Why Aren’t Diamonds an Exchange Traded Commodity?

The role of the commodity markets is to allow producers and users a method to hedge price risk.  Commodity producers/users use exchange traded commodities to lock in prices of items they will bring to market or purchase from the market at some point in the future. Commodities that are popular among hedgers, include, corn, soybeans, crude oil, gold, silver, livestock..etc.  The exchange transactions between producers and users, however, create a marketplace that makes it possible for speculators to trade these commodities, without the requirement of taking delivery of the physical commodity.  While new commodities are introduced periodically, individuals have been yearning for the creation of a diamond market.  So why has it not happened?

The diamond industry was largely a monopoly until the year 2000 controlled by the De Beers Family of Companies from the mid 1800s through 2000.  They controlled the supply of diamonds in an effort to control prices. After 2000, the monopoly was lifted, however, the diamond industry is still considered a “oligopoly,” with a few companies controlling the supply of most of the diamonds available.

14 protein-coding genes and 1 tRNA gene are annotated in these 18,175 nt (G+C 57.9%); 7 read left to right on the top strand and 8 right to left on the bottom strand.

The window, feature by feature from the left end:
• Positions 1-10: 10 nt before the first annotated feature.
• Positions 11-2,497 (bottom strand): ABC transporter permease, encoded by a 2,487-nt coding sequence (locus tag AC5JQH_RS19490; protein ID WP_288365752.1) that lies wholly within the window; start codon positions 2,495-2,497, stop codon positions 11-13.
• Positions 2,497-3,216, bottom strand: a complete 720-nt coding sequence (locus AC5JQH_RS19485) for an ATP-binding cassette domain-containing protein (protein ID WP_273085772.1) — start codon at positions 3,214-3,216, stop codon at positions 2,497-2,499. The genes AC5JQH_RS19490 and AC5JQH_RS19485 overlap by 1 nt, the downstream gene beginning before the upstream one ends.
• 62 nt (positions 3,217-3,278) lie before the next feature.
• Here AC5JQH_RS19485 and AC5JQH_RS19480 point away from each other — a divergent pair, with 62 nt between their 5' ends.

The biggest hurdle to creating an exchange traded diamond market is the lack of standardization within diamonds.  Unlike gold or silver, diamonds vary significantly from one stone to the next.  With variations in carats, cuts, and clarities, it would be difficult to standardize a product for the purposes of being traded on an exchange. Since most speculators in the derivatives market never actually take delivery of a physical commodity, this arrangement may be suitable, although delivering the appropriate diamonds may be a challenge should a buyer wish to receive them.

Whether diamonds eventually end up on an exchange is yet to be seen.  Despite numerous attempts in the past, there is still a large debate about whether diamonds are even a real “commodity.”  Unlike most other commodities, diamonds are rarely used in any industrial process, and their biggest use comes in the production of jewelry.  Besides jewelry manufacturers, what types of hedgers would even want to lock in prices of diamonds? Speculators look to benefit the most from a diamond derivative, as they would have an opportunity to trade diamonds without physically “trading” them.